The Maine Coalition to End Domestic Violence is saying goodbye to Executive Director Julia Colpitts, who has been at the helm of the Coalition since 2010. Colpitts has accepted a Deputy Director post with the National Network to End Domestic Violence in Washington, DC.
Myths About DV
The abuser is “out of control.”
The abuser is actually in control. The abuser decides who to abuse, when and where, the parts of the body to batter, and the length and severity of the episode. The abuser may remove rings or a belt as a signal, or threaten that s/he is “going to do something” and when.
The abuser has a hard time controlling anger. Anger management classes might help.
This myth feeds into the belief that battering is a crime of passion. In fact, many batterers admit to calmly planning violent incidents. Additionally, most batterers are able to control their emotions when on the job, with friends, in court, or when dealing with police. Accordingly, anger management classes won’t appropriately address the causes of the abuser’s behavior.
The abuse is caused by stress.
Batterers do not experience more stress than non-batterers do. They choose to deal with stress violently. Abusers believe they have the right to control and get their way.
The abuser has low self-esteem.
Batterers do not differ from non-batterers in their level of self-esteem. The difference lies in batterers’ belief systems regarding what they are entitled to in their relationships, and who they are entitled to have power over. The problem is not how batterers feel about themselves; it is the permission they give themselves to control and hurt other people.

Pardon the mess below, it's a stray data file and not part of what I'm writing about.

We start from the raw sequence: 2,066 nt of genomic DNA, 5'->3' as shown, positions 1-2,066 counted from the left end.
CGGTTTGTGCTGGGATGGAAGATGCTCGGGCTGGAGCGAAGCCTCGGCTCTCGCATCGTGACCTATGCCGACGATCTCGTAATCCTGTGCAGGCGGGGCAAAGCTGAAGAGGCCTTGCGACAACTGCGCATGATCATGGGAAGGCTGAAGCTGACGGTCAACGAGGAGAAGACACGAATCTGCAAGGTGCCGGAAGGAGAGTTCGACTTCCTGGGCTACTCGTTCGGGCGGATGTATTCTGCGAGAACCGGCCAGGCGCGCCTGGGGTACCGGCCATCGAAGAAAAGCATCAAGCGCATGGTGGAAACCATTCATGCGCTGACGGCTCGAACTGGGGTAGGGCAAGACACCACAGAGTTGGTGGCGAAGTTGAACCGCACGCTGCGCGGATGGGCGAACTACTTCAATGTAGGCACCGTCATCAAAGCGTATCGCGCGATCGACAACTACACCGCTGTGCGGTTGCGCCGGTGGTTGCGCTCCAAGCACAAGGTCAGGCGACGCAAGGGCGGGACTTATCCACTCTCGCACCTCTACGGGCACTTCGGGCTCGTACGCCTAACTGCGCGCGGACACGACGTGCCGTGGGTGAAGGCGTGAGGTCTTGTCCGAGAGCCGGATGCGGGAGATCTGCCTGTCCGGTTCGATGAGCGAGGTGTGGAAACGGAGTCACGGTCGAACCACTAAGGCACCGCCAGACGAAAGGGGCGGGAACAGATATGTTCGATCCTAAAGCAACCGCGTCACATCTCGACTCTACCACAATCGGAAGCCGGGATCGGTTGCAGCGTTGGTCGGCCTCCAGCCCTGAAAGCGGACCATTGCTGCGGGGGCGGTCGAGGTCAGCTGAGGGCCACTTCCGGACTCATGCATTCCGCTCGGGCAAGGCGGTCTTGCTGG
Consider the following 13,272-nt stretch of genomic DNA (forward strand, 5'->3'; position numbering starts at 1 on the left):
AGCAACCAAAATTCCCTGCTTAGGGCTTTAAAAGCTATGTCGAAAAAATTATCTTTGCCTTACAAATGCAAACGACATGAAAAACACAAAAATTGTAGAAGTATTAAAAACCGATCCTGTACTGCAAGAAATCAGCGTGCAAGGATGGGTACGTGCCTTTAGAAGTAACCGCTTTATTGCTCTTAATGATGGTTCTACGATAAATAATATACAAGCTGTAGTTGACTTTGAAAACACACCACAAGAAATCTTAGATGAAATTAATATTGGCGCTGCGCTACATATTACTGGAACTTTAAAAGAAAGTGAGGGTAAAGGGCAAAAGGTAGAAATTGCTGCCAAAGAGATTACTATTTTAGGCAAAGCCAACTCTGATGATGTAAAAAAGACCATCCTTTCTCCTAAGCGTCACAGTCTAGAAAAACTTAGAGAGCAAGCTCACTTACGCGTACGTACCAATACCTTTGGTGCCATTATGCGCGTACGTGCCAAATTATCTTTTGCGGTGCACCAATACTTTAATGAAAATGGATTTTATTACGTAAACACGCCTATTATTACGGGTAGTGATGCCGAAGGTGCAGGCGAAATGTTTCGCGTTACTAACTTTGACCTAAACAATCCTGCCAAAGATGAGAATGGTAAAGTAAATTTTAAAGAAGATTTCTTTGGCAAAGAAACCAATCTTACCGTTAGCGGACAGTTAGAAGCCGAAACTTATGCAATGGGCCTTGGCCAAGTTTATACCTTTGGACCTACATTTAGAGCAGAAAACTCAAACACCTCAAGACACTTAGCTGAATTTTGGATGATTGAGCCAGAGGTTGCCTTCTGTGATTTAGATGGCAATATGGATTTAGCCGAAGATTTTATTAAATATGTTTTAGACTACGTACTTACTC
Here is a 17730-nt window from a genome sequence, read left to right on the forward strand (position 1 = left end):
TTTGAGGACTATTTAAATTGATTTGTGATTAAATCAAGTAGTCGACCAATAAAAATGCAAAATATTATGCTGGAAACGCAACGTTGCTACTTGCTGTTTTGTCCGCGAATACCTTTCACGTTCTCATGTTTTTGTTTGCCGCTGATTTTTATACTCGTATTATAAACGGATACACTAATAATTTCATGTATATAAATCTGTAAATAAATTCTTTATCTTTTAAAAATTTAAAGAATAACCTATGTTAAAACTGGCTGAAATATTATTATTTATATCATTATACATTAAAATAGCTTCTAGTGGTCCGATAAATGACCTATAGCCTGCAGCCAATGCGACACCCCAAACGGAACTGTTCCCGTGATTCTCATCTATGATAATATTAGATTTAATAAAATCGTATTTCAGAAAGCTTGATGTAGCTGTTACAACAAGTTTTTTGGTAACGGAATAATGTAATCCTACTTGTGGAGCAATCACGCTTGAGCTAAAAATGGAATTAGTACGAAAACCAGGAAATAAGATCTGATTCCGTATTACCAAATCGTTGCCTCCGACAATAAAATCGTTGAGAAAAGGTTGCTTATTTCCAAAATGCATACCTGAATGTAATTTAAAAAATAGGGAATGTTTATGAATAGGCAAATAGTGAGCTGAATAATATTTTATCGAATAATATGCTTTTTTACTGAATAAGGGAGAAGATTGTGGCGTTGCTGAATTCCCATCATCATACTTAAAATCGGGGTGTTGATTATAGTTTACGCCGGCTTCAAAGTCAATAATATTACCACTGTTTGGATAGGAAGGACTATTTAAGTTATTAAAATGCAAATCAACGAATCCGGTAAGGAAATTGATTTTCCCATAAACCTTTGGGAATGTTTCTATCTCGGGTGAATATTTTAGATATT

Substance abuse causes abuse.
Getting sober and into a program does not stop the abuse or the violence. In addition, being a “recovering addict or alcoholic” may be used to sidestep responsibility for abusive behavior. Substance abuse is another way for an abuser not to be held accountable. While substance abuse issues may exacerbate the abuse, they do not cause it. Getting sober is just the first step in dealing with the underlying issues of power and control.
Abusers were themselves abused as children, and that experience causes them to be abusive as adults.
Many batterers were abused as children. Statistics show that men who witnessed their father abusing their mother are more likely to batter than those who have been physically abused themselves. Both are big risk factors, but do not cause abuse. Many men were abused growing up and choose not to abuse their partners.
The abuser has poor communication skills.
This myth is grounded in the belief that the abuser wouldn’t abuse if his or her needs were met. It is a form of victim blaming. Batterers demand that their needs be met before the needs of all others. For their safety, victims learn to read subtle, non-verbal communications well. Even when victims meet the needs of abusers, those abusers continue to exercise power and control to get their needs met.
Battering is provoked or enjoyed by the victim.
Battering and other abuses are degrading and humiliating. No behavior on the part of the victim ever justifies battering. No behavior on the part of the victim can change the abuser’s decision to batter. While sayings like “it takes two to tango” and “there are two sides to every story” might make sense in relationships where both partners have equal power, they do not apply in relationships where one partner uses coercive tactics to maintain power and control over the other partner.
Batterers need to learn non-violence
Batterers know non-violence. The problem is not their inability to resolve conflict non-violently, but their unwillingness to do so.